First, the approach puts a heavy burden on individual producers in selecting a recycler. Where an individual producer is interested in getting competitive pricing from recyclers, it has to evaluate each and every recycler that’s proposing to supply it with a price bid against the WRS. The producer can’t rely on the fact that the recycler is adhering to a regulated WRS because the recycler isn’t regulated to any WRS.

As noted by the May 2012 draft Institute of Electrical and Electronics Engineers standard 1680.2 (Standard for Environmental Assessment of Imaging Equipment), “In jurisdictions where the manufacturer has control over the choice of initial service providers, manufacturer shall ensure that all equipment collected…is managed by initial service providers that are certified on an on-going basis to a qualified recycling standard by independent certification bodies.”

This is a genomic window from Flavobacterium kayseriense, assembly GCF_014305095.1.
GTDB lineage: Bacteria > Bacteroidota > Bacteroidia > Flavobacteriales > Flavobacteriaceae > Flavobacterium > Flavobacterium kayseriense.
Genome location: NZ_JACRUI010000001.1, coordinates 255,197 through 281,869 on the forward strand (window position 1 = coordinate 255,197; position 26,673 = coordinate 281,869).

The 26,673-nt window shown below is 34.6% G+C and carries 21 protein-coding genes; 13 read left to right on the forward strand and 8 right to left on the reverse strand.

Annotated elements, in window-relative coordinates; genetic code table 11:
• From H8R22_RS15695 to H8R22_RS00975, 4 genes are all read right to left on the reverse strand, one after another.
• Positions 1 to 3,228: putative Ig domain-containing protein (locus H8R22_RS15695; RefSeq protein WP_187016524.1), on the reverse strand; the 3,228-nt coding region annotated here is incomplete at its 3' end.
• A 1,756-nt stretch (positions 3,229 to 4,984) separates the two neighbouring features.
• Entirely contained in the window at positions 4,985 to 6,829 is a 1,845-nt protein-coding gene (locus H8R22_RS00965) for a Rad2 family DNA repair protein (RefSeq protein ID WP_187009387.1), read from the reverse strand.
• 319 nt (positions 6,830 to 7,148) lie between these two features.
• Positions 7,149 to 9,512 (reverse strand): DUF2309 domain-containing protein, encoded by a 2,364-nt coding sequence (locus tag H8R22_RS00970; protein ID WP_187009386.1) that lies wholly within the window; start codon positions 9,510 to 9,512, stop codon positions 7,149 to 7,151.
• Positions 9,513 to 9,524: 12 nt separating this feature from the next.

Accordingly, producers are best served in selecting recyclers if a WRS applies to all recyclers of designated materials and the Waste Reduction Authority oversees compliance with the WRS.

The second issue is that recyclers adhering to WRS and operating on behalf of producers may find themselves uncompetitive with recyclers that collect and broker the same designated products and materials in the open market where they have a financial value. The lack of a common standard between recyclers operating on behalf of producers and those operating outside of producer responsibility arrangements forces producers to pay more to their recyclers to “pull” materials away from the “unregulated” market in order to ensure that product and material recovery targets are met. This happens frequently for designated products like waste electronics.

The result is increased costs for producers and, in turn, consumers.